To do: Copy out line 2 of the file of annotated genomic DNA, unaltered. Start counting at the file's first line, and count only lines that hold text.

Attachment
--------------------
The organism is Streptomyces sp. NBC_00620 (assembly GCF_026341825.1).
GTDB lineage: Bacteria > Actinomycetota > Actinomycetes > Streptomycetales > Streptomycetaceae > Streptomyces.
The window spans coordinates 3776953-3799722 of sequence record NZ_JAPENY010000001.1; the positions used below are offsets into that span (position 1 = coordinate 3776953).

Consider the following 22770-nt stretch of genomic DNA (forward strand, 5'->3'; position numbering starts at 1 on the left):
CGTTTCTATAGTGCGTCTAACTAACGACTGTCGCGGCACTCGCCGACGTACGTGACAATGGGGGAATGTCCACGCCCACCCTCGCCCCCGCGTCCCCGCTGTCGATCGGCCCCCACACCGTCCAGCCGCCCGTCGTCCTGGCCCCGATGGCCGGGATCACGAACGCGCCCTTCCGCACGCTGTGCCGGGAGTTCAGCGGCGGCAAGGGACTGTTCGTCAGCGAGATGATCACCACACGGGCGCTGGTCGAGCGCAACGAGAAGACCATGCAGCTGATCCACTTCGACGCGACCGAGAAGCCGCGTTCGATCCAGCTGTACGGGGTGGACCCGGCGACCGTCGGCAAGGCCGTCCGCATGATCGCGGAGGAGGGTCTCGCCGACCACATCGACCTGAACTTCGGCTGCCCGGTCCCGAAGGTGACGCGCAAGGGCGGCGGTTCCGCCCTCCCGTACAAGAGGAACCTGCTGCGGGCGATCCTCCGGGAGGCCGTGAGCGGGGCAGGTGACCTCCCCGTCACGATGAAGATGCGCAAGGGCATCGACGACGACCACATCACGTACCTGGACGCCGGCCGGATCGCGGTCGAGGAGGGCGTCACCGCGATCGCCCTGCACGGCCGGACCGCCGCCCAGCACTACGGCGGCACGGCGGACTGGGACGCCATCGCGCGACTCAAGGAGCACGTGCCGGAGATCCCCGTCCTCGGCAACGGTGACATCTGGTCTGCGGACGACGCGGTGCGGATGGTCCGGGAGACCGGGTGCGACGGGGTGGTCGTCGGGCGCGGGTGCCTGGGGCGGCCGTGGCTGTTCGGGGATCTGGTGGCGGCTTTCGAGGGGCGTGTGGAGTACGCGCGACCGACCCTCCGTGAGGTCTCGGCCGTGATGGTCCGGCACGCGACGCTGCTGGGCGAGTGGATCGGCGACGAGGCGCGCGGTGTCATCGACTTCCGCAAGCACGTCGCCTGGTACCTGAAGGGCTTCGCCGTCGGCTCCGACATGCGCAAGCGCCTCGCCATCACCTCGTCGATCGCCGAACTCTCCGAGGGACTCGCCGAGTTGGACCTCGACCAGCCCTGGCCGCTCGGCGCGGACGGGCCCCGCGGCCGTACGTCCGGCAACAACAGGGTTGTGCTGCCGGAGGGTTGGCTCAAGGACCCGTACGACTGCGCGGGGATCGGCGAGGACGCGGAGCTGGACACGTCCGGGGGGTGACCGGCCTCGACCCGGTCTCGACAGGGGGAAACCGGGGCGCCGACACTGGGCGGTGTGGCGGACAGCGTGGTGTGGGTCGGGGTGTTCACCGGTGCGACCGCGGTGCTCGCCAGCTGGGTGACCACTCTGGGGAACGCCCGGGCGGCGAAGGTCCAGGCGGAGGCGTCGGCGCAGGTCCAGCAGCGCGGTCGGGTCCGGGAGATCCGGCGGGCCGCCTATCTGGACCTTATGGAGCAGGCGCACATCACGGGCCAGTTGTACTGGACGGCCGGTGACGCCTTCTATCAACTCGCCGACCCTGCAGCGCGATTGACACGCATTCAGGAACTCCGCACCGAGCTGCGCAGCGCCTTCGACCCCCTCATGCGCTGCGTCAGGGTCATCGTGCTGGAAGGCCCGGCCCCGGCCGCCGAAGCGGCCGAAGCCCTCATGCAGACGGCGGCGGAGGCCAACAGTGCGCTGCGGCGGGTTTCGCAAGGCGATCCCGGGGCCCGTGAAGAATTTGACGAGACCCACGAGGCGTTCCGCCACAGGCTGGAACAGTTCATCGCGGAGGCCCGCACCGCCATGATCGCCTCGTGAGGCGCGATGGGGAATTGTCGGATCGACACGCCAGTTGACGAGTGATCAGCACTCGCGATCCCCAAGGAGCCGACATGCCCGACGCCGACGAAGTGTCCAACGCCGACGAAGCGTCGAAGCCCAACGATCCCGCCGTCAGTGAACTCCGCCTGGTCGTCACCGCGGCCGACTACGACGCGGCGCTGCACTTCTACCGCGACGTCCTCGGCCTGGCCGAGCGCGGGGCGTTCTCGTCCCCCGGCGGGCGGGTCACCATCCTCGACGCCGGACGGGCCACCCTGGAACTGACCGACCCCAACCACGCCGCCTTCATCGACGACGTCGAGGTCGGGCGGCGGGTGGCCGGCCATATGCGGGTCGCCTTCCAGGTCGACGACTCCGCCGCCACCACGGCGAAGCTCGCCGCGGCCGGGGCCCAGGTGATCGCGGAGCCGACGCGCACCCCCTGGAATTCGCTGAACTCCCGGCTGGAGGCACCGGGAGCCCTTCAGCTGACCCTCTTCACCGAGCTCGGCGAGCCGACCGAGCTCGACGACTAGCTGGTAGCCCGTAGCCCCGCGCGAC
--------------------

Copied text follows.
GTDB lineage: Bacteria > Actinomycetota > Actinomycetes > Streptomycetales > Streptomycetaceae > Streptomyces.